RE: "The World of Technical Communication and Writing"

Subject: RE: "The World of Technical Communication and Writing"
From: "Janoff, Steven" <Steven -dot- Janoff -at- hologic -dot- com>
To: Chris Despopoulos <despopoulos_chriss -at- yahoo -dot- com>, "techwr-l -at- lists -dot- techwr-l -dot- com" <techwr-l -at- lists -dot- techwr-l -dot- com>
Date: Wed, 1 Jul 2015 23:38:35 +0000

I see what you mean, Chris.

Yes, by that description then, the definition on the STC website home page seems redundant, as they say "STC members communicate about technical or specialized topics" when it should probably be "STC members communicate information about technical or specialized topics." I don't think "STC members communicate technical or specialized topics" would be quite right here, but there might be other rewrites that work.

Not a very good example of the profession. :)

Steve

On Wednesday, July 01, 2015 2:38 PM, Chris Despopoulos wrote:

There are plenty of verbs that work perfectly will with "x about y". There are plenty others that don't. And there are differences in the meaning of the construct when the verbs do work with it. When you walk about the neighborhood, it's different than when you talk about the neighborhood, and not just because of the difference between walk and talk -- the function of "about" is different. But I digress.

You don't "reveal about" a secret, for example. But you can talk about a secret, or even write about it.Â

You don't "convey about" an idea, but you can think about it.

You don't "share about" your money (unless you're telling people about it, which is a different meaning of share), but you can worry about it.

I think the Webster's definition of "communicate" gives a good clue:
"to convey knowledge of or information about :Â make known <communicate a story>"

You would not "convey knowledge of or information about" about a story. You would not "make known" about a story.

To communicate about something is to have multiple communications... It changes the context of the word. By that usage, simply talking about technology would qualify as technical communication. In fact, it IS technical communication (it's communication "about" technology) -- But I strongly doubt that is the sense that the STC has in mind. I suspect they would like to distinguish technical communication as something apart from 7th-graders showing off their smart phones.

cud

On Wednesday, July 1, 2015 3:53 PM, Steve Janoff wrote:

Point of reference, Chris:Â In another post on the "Future Tech Writer with Software Questions" thread, you wrote this:

"At the bottom of it, you will have to write ABOUT something. It's no good if you don't know what you're writing about."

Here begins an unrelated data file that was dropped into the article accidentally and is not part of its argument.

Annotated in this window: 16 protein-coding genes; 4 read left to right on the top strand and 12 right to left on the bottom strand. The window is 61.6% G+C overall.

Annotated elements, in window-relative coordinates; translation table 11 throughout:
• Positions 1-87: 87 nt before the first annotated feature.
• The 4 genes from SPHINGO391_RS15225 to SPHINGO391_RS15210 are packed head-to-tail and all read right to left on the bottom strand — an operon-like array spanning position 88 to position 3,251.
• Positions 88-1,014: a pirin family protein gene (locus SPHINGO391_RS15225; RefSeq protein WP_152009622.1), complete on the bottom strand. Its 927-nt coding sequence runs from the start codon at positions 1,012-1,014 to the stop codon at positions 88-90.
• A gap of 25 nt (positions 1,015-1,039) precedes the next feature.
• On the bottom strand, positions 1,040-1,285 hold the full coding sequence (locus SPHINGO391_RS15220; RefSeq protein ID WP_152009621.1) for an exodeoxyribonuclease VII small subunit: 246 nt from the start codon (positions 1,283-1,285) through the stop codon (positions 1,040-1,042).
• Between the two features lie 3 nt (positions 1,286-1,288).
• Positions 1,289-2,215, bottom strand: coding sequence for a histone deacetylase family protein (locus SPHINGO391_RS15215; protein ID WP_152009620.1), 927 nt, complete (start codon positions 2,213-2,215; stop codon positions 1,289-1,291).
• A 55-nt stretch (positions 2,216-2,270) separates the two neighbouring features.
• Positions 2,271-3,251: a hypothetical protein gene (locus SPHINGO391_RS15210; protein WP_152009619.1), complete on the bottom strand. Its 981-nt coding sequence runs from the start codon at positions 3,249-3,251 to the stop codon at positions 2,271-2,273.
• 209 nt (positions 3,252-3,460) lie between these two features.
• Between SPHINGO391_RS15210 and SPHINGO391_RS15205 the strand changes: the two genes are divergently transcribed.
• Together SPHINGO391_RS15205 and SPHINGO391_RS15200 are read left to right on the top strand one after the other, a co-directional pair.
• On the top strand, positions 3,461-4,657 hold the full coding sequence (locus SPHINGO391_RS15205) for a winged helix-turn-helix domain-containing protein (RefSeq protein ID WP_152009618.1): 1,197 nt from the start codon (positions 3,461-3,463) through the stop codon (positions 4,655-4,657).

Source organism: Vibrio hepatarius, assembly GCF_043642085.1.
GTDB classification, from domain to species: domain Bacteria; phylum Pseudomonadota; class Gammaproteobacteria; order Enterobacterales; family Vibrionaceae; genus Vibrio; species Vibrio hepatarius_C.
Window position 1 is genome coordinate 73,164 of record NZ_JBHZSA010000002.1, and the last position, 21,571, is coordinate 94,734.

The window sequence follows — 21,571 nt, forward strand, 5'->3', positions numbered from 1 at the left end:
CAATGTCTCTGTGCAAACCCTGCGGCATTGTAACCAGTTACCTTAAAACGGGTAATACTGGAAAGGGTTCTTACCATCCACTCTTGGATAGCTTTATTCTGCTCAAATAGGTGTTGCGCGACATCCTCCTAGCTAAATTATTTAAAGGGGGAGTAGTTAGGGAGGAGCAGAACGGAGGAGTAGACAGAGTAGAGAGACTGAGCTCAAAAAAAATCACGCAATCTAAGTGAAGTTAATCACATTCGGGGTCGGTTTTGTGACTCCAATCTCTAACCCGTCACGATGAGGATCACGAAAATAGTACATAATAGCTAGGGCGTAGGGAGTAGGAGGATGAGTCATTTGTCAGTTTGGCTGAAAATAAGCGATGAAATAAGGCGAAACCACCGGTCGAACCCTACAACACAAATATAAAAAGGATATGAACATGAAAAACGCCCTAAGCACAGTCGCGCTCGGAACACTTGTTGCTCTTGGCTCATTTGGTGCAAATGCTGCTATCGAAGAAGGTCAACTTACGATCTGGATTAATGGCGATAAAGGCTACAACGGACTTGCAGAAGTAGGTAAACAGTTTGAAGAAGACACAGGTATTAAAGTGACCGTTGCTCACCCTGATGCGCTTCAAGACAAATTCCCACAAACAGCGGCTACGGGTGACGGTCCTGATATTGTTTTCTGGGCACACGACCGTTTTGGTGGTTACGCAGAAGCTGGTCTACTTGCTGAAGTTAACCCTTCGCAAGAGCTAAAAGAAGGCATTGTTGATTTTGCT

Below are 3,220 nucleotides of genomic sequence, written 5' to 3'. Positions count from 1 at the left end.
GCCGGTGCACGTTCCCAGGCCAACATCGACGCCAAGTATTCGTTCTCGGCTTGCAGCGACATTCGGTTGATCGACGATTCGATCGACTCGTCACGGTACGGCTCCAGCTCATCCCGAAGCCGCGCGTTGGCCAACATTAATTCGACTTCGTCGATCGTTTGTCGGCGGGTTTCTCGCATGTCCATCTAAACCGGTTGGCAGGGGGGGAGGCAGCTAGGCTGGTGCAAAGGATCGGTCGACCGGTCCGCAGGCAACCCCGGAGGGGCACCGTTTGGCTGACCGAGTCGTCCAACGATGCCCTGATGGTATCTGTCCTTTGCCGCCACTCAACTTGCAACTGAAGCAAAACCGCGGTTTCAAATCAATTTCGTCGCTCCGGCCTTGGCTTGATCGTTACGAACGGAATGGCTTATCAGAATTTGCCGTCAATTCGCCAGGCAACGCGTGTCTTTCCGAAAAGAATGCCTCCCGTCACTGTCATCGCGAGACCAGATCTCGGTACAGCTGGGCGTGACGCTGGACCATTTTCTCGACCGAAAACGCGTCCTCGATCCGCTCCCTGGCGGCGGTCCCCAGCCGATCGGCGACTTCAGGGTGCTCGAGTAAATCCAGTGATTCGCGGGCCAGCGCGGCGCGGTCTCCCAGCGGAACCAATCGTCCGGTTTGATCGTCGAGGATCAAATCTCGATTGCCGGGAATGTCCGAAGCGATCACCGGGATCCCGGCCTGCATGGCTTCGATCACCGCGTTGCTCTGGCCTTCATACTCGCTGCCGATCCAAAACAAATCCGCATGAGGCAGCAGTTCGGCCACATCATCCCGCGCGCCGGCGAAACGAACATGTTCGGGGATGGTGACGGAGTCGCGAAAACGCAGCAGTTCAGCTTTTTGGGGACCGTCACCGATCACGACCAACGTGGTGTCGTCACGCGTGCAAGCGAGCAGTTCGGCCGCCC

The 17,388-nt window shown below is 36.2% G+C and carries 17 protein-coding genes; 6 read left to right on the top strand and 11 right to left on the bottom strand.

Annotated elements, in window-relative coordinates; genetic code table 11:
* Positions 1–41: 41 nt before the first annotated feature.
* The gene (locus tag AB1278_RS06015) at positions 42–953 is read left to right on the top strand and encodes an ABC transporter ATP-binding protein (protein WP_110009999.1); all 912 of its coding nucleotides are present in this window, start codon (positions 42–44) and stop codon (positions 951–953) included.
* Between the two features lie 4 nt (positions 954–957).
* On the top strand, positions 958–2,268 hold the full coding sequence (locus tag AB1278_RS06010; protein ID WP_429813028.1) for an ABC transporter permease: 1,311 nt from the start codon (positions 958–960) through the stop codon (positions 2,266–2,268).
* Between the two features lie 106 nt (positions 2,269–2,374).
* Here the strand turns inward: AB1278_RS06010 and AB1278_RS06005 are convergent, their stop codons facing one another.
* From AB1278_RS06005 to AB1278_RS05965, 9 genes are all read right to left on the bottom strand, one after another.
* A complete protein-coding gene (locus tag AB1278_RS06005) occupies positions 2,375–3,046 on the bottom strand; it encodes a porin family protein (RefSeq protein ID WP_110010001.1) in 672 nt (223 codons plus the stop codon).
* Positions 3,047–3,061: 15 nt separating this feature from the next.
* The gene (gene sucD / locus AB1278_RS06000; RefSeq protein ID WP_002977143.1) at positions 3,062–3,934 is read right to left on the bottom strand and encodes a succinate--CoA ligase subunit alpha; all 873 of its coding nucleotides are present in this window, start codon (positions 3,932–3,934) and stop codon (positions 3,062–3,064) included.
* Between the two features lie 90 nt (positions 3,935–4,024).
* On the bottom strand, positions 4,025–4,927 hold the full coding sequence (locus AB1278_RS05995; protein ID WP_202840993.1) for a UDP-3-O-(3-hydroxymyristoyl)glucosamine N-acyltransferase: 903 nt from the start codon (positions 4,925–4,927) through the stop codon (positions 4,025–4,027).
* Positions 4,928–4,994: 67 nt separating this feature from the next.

Writing "about," communicating "about"... I'm not sure I see the difference?

Thanks,

Steve


On Saturday, June 27, 2015 4:13 AM, Chris Despopoulos wrote:

Rick Lippincott said:Lots of stuff, summed up with:I think the context of the line provides enough clarity for the definition, as well as limits to it.

This in response to my objection to "...communicating about..."

Rick, I think you miss my point. I don't mind the word (or concept) "communication". What I object to is the usage. You do not communicate "about" anything, unless you mean a series of exchanged communications... A conversation. Frankly, I doubt that's what they had in mind (given the context).Â

Instead of "..communicating about..." X, the line should read "...communication of X". As a technical writer your product is the communication of technical concepts. Your product is not communication "about" these concepts -- that happens as a *result* of your product. The construct they used properly and semantically allows a lunch discussion to be called technical communication, which blows their context out of the water.

Why does this bother me? Because the STC, when crafting a definition, should be more precise if they want credibility in the field -- and they can be simply by using "communicate" correctly. Of course, it's all too easy to let such a mistake fall through the editorial process. We've all done it. And I hope we've all had boneheads (like I'm being here) to point out the error. Cud

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References:
RE: "The World of Technical Communication and Writing": From: Janoff, Steven
Re: "The World of Technical Communication and Writing": From: Chris Despopoulos

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